My favorite thing about getting older? Getting older.
See, I wasn't even supposed to be here. That's why my parents adopted first my sister, and then my brother. Then I came along, surprising everyone except, apparently, my mother, who at 40 had been longing to tell the doctors, who all knew better than her, that she could, indeed, conceive. Her alleged response to a later famous doctor: "then what the hell is this?"
At an early age I concluded that nobody ever really asks to be born. It's what you do from that point on that matters, if to no one else then at least yourself.
Getting older means having more opportunities to reinvent yourself, to learn new things, to surprise you. Sure, it also means eventually physical changes that no one really looks forward to. But in my mind, I'm still the 35-year-old my mother always said I was. Except now, instead of growing a mustache to look older as I did in my late teens, I'm consideing shaving it because, true to some remnant of Irish-Scotish and or German heritage, my dark reddish highlighted hair, that some thought when I was younger was black, and that apparently was more red when i was born, has now revealed itself as white. Making, like former Secretary of State John Bolton, perhaps, or other men of my certain age, my mustache look older than my hair.
Being 35 all my life, in my family, wasn't that unusual. And I admit, I still often feel about that age. But my mother's mother was 87 all the time I knew her--and that was for the first 18 years of my life.
And as for physical changes, I got back into Taekwando at 40, after being away from it probably about 20 years, and I'm happy to report I'm in better shape now, outwardly, than in my 20s.
I was born when my mother was 40. My son was born when I was 43. I learned and became fluent in Hindi and Urdu when I was 21. I learned and became fluent in Spanish in my middle 30s. I first rode a motorcycle when I was 16. I had been motorcycle-less from 1992. I found an essentially abandoned 1981 Honda CB 650 Custom--a much better, bigger bike than I ever had, my previous one being a used 1970-something CB400T overbored to a 550cc--and in a year-and-a-half have restored it to near-new.
It's true, I wasn't a general, like George Armstrong Custer, at 18. Or conquered any countries by my 20s, like Alexander the Great. Then again, I hadn't carved David like Micheangelo by the age of 25. Nor had I fulfilled my first agent's expectation that I'd be a huge literary success in my early 20s, like the other "enfant terribles" he compared me to.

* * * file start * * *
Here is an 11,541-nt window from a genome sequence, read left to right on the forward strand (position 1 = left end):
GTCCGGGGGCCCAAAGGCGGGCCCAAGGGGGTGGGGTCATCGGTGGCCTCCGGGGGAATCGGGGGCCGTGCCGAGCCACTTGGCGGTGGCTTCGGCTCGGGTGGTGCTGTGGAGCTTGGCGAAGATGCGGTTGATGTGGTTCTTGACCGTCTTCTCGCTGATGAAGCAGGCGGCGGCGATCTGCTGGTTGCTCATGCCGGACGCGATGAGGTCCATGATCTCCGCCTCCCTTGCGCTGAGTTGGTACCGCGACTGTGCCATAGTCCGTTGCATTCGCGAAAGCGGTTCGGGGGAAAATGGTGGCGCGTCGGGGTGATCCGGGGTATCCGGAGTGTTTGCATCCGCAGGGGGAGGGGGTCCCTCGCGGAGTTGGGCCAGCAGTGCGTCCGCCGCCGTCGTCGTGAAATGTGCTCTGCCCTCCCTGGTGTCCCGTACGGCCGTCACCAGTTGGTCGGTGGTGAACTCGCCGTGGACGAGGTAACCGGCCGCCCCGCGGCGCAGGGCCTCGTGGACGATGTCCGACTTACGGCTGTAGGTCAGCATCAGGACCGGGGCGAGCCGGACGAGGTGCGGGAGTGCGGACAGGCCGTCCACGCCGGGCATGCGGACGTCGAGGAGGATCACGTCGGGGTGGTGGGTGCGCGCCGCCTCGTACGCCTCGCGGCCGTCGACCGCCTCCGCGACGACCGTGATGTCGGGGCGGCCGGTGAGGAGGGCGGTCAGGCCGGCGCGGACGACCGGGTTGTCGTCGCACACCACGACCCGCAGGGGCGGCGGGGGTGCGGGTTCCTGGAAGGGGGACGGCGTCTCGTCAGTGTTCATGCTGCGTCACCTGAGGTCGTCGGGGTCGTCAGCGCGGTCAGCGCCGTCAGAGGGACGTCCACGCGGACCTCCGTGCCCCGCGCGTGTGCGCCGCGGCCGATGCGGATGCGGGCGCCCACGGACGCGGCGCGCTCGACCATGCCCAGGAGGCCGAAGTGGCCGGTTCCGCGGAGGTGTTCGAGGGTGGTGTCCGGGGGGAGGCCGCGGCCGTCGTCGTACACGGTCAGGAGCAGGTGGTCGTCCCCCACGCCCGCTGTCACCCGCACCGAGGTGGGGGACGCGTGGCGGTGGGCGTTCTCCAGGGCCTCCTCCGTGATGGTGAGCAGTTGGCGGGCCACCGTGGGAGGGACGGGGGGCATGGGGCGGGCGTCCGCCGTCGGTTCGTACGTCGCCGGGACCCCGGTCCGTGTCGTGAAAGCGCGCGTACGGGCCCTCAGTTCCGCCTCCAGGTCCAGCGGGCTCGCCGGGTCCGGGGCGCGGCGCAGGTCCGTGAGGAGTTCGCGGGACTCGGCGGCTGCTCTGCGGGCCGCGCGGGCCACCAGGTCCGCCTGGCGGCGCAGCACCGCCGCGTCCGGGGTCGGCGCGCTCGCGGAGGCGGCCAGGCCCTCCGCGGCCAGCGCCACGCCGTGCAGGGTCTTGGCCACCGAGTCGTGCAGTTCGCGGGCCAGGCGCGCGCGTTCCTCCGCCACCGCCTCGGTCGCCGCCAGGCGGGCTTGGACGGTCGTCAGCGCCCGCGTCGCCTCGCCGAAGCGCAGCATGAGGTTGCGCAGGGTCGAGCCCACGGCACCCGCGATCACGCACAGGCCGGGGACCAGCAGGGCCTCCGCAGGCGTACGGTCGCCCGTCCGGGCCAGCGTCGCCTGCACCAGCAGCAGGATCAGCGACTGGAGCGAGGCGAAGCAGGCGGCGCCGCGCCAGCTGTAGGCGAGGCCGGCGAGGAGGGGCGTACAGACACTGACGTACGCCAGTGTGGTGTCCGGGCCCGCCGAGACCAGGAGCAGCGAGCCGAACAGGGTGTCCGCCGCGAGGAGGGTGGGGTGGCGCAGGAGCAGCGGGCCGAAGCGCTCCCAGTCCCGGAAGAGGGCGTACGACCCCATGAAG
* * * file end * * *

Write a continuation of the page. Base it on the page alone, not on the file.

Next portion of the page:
But each year that passes I celebrate. Each year of life is another gift to me of time--time to spend watching my son grow up, so that now he's playing baseball and enjoying being outside in the Spring instead of cooped up watching television or playing a video or other game; time to work on my latest writing project, in hopes I might be considered worthy of publication by one of the larger arbiters of taste and what in the U.S. passes for literary success--if I get a Pulitzer before I'm the age William Kennedy was when "IronWeed" suddenly appeared, I'll probably celebrate more than if it happens after my 60s.
See, for me, considering I never expected to be here in the first place, each year is like a huge check being deposited in my bank account of time. My brother died at 45 years old. My sister died just before turning 53. Everybody dies, eventually. That's the punchline: "nobody gets out of here alive." But knowing the end of the story should never put someone off from reading the whole thing.
Some have suggested "living well is the best revenge." I say just living--or outliving, say, enemies or rivals--is.
Hemingway was, in fact, right: First, it is necessary to endure.
Then, you never have to worry about having something more to write about--a fear I'm happy to note that has passed, with the progress of age.
And that's why, when one friend recently told me--as I turned 51--"you're one step closer to the grave," I laughed and replied: "I prefer to think I cheated death his due for one more year."
I have done a lot of things, lived a lot of places, met some wonderful people so far. This May, like you, Huntington today, I just got another huge check of time deposited in my life account. What I do with it, naturally, is up to me. But I gotta tell you, I look forward to it every year.
Happy Birthday, Huntington. And don't worry--you'll always be younger than me...:)
Causes Terin Miller Supports
Civil and Human Rights.
Amnesty International; March of Dimes; Operation Smile; Medicines Sin Fronteras; UNICEF